The second installment of CSI: Cyber gave us another case that could have been featured on the original CSI if it weren’t for the cyber connection. The episode begins with a roller coaster crashing into another, killing three people and injuring many others, which then led to the cyber crime element of the show.
The manner in which the crime was committed is too scary to think about given that today, mostly everything is being operated on, or controlled by, technology that runs on Bluetooth or computer code and that same technology and code can be accessed by anyone who has the resources to do so. We have come to depend on technology so much that we have incorporated it into everything. From sound systems to televisions that can be turned into touch screens to cars that can sense danger on the road and parallel park themselves. It’s an advancement to be sure, but there’s also the possibility that someone with a dark mind and purpose will use this advancement to his or her advantage simply for the prospect of being amused or aroused.
Like the scene where Agent Krumitz used the same Bluetooth technology that was used to disable the roller coasters’ emergency braking system to control the cyber crime lab’s elevator with his smartphone, it’s fascinating yes, but cyber criminals will use it to harm people much like what happened at the Thrill Country amusement park in Richmond, Virginia. Another example is when Agent Ryan went to Brody Nelson’s house at the beginning of the episode to get him to come into the office by hacking into his car alarm system and using an app on her phone to control said system when Nelson couldn’t turn it off with the remote, and the gore porn forum that encourages their members to post anything that causes extreme carnage, which is sickening to say the very least. I now know why they call it the Dark Web.
There is no doubt that cyber crime is an interesting issue, but what the show is featuring seem to be half cyber crime and half traditional crime. It would be interesting to explore how actual cyber crimes, like hacking into a computer or database or using smart technology to control devices like smartphones, cars, etc., take place and the methods used to solve the cyber crimes and bring the perpetrator/perpetrators to justice. I mean, the show is called CSI: Cyber, so it should be focused on solving cyber crimes where they catch a hacker who has hacked into a stranger’s computer to steal private information or what have you and use the same method to catch the one who committed the cyber crime.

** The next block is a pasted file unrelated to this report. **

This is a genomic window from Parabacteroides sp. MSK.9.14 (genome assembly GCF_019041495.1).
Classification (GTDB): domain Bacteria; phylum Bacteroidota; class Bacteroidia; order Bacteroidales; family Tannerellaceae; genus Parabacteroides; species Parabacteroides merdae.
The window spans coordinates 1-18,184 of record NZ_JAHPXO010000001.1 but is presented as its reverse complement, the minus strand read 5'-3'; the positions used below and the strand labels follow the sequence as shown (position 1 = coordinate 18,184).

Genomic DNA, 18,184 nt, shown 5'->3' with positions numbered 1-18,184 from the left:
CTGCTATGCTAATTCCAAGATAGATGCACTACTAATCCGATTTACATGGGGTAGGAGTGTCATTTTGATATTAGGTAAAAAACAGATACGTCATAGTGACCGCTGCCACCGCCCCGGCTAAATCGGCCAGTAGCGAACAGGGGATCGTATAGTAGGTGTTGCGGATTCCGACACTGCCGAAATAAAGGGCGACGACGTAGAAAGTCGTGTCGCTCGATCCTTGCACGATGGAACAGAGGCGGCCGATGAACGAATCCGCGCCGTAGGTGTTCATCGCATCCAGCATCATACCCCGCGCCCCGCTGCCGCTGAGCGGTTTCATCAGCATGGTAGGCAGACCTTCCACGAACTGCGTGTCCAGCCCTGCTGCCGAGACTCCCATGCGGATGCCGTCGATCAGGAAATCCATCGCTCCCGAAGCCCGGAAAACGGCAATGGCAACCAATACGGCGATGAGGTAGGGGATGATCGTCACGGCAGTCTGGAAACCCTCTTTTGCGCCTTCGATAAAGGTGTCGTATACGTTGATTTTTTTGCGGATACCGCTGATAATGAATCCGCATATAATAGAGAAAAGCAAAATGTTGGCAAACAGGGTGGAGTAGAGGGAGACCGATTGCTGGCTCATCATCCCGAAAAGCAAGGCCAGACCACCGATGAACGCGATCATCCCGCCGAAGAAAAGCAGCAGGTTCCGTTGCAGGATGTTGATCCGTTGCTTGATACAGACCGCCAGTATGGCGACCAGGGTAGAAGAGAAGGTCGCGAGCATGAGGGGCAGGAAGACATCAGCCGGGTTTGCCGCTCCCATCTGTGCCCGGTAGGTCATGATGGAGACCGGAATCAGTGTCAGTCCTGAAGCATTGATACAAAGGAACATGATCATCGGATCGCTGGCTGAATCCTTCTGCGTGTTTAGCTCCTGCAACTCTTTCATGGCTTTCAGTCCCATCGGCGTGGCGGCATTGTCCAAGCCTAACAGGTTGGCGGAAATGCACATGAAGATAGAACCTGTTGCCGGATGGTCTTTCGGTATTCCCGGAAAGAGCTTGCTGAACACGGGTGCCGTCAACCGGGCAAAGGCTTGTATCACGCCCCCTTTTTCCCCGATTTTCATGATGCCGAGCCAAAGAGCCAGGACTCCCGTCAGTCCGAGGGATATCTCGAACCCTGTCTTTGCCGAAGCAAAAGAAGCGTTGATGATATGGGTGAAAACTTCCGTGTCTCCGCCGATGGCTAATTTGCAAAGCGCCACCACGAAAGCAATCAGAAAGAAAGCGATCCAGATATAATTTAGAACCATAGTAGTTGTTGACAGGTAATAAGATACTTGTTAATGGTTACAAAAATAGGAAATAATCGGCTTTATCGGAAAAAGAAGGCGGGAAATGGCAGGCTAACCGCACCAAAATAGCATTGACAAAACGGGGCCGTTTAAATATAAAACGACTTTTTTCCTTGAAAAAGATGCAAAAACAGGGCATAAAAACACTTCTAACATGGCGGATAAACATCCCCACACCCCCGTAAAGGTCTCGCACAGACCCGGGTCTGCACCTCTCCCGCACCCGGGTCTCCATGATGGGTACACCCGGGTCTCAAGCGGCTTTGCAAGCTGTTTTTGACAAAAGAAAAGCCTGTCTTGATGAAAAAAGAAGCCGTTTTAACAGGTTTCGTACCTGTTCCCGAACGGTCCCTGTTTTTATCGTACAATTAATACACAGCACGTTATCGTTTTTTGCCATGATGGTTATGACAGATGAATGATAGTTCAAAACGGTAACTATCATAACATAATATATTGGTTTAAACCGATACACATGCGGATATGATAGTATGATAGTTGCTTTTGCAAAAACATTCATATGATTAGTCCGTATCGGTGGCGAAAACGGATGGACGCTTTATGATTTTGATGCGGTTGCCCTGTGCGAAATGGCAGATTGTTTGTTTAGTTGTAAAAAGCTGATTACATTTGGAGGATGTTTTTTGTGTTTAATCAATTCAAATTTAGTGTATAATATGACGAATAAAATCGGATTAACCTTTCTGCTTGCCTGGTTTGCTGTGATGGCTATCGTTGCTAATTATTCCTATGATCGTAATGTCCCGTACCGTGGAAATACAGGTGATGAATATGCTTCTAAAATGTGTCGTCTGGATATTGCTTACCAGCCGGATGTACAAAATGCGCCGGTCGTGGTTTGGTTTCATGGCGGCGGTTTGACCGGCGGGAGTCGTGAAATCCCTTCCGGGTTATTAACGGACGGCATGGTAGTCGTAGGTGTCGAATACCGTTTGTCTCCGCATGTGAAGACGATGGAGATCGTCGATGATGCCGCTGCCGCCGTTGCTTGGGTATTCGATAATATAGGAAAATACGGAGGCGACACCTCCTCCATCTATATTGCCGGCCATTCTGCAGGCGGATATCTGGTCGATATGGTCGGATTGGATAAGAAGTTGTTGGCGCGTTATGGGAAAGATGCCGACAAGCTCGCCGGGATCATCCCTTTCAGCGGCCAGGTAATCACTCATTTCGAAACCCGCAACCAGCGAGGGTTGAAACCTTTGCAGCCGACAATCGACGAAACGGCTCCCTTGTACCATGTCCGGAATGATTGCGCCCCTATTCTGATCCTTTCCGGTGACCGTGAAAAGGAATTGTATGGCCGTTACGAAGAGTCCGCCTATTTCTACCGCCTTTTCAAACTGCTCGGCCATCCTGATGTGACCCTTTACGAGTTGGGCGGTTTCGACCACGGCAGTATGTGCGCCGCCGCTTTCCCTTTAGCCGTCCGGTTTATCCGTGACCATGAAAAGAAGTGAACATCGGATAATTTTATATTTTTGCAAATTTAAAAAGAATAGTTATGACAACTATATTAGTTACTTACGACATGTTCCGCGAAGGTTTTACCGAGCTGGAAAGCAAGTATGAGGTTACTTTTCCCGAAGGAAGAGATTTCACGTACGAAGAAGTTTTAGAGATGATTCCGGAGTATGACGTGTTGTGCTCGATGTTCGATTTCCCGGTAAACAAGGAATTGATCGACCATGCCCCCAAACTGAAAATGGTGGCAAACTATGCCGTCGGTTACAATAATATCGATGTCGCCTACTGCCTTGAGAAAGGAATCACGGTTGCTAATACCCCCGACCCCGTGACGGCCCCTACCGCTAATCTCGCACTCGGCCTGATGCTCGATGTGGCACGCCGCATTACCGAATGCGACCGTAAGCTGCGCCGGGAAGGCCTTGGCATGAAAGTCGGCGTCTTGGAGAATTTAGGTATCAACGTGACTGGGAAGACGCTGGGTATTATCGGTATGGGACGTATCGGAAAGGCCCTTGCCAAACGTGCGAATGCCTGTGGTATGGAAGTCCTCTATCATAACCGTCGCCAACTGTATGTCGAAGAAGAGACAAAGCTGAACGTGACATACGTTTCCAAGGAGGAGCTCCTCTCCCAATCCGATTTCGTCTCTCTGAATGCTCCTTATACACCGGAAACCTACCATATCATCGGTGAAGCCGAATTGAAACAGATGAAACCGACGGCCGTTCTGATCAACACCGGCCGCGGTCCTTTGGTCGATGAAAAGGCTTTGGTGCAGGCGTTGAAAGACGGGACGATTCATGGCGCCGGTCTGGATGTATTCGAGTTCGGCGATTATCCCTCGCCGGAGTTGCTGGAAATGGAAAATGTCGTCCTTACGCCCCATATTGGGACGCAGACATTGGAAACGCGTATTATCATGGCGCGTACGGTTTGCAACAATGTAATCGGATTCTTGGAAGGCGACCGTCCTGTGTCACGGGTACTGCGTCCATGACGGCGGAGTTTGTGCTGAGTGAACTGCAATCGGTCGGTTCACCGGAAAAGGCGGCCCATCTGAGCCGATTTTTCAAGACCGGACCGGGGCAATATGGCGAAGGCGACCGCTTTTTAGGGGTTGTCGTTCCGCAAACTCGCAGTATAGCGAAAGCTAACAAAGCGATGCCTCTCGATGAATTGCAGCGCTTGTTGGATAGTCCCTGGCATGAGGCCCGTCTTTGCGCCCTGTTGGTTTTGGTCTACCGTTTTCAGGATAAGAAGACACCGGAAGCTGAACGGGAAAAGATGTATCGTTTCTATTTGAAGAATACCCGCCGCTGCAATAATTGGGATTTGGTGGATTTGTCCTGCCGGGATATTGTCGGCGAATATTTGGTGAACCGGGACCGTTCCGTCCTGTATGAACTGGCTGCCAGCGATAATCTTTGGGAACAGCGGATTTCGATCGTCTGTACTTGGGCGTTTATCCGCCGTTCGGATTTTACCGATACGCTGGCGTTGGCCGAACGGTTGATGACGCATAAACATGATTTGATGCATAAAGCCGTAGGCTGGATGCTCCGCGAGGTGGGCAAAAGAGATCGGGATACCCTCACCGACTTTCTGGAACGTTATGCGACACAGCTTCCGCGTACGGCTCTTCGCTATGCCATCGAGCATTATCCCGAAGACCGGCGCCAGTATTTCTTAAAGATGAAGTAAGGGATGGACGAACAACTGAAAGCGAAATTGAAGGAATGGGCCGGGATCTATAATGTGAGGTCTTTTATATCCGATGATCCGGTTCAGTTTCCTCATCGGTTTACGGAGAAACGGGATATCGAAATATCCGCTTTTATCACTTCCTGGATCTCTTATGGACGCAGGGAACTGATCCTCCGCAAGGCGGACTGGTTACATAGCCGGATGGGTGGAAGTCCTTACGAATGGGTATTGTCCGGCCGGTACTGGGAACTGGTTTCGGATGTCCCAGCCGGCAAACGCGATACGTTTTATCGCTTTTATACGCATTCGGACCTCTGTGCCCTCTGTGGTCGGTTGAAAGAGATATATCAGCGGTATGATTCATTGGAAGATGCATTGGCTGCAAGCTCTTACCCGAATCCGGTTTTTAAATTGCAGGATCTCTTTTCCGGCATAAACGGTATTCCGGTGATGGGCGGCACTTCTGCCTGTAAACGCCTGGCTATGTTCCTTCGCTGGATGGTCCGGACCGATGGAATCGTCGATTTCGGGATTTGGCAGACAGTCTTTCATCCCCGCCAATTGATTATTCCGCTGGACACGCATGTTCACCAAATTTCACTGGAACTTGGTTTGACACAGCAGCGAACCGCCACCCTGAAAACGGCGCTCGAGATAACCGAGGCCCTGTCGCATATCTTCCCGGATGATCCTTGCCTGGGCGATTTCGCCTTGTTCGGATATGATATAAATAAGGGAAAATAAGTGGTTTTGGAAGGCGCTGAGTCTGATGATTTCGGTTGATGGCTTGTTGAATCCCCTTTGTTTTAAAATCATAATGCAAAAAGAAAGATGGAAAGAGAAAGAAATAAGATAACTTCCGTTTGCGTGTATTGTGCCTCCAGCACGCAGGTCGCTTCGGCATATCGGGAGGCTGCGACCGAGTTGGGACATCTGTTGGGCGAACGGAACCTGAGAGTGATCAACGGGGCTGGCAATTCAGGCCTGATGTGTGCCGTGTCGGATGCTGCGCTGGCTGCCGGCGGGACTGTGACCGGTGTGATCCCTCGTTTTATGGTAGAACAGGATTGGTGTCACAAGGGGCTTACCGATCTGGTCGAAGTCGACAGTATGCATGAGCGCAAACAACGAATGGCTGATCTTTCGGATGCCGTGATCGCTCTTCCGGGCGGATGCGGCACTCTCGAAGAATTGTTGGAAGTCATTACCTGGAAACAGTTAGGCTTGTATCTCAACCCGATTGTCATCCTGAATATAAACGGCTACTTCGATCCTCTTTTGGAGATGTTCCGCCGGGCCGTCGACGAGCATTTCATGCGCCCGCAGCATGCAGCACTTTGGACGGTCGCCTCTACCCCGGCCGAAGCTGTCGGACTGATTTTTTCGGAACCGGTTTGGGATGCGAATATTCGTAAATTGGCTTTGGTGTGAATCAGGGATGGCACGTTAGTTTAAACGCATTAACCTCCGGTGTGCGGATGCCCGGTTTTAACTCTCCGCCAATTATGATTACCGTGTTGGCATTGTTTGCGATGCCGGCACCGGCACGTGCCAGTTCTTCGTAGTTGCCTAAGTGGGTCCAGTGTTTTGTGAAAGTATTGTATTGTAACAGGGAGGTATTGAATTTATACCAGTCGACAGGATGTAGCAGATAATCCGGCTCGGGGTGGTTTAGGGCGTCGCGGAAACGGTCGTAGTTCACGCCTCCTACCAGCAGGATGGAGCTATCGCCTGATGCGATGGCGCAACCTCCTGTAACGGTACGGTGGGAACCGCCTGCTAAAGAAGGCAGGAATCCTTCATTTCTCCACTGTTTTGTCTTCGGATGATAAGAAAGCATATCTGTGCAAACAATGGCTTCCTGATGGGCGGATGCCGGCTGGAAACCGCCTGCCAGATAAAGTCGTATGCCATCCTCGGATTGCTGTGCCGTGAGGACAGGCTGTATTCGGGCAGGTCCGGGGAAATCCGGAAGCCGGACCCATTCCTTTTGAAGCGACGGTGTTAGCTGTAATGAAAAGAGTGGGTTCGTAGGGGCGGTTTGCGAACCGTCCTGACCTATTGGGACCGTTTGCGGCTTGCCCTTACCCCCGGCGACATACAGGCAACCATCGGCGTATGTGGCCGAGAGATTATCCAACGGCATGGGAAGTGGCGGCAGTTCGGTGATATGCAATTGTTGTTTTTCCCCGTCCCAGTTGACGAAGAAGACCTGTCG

The entire team was pretty much scrambling around like headless chickens over the course of the hour, as they worked tirelessly to track down Otto before he struck a second time (apparently hacking the roller coaster with a Bluetooth device and killing three innocent people was not enough for this guy). The cyber criminal had to do something bigger and cause more carnage in order to be let into the private forums of the gore porn website. It kind of makes you wonder what the other members had to do to get into the private forums and how many innocent people they harmed because of their sick and twisted need to be aroused by blood and gore. The human psyche is truly a very mysterious thing.
Agent Mundo stopped the device that was planted on the Boston subway train car by breaking it, which is exactly what most people would have done. Those of you who are more tech savvy than I am can correct me if I am wrong, but if the train’s braking system was being hacked by a Bluetooth device, shouldn’t it turn off immediately if the device was disconnected or broken as Agent Mundo had done? That would take away the need for Brody to walk him through deactivating the device right? On a side note, that particular scene reminded me of that scene in an episode of The Big Bang Theory, in which Sheldon was walking Penny through opening his Japanese puzzle box, but she just put it down on the floor and broke it with her foot.
I was unsure how Agent Ryan immediately jumped to the conclusion that the roller coaster killer was part of an online forum on the Deep Web. It was such a specific realization to come to when they didn’t seem to know that much about the target yet. However, it did highlight the fact that the team is always going to be dealing with those who want to remain anonymous on the Internet, Deep Web or not, which is both a cool and scary idea at the same time, because, as I said in my first CSI: Cyber review, the Internet can be a very scary place. I was also a bit confused to see Agent Mundo going through a divorce since the pilot episode didn’t mention him being married, but that’s just me.
The scene where Ronny, the guy who made the Bluetooth board that caused the roller coaster crash for some cash, was interesting, and it seems like the kind of business that could facilitate a lot of cyber crimes. A hacker who builds products for other people, or other hackers, who want to hack or remain anonymous online seems legitimate, like its own black market in a sense, but instead of selling illegal products, everything is done by the book. More paranoia for me. Yay!
I still enjoyed watching the episode and seeing all the smart technology being put to work to solve cyber crimes. I also think that the cast has very good chemistry so far, especially Raven, Brody, and Daniel, who all seem to have been caught by Agent Ryan and are working off their debts (in a way) in the Cyber Crime Division at the FBI. Hopefully, the show will start to pick up the pace a little bit, because aside from the thrill of chasing and capturing the cyber criminal, the pace of the episode felt a little bit on the slow side.
[Photo via CBS]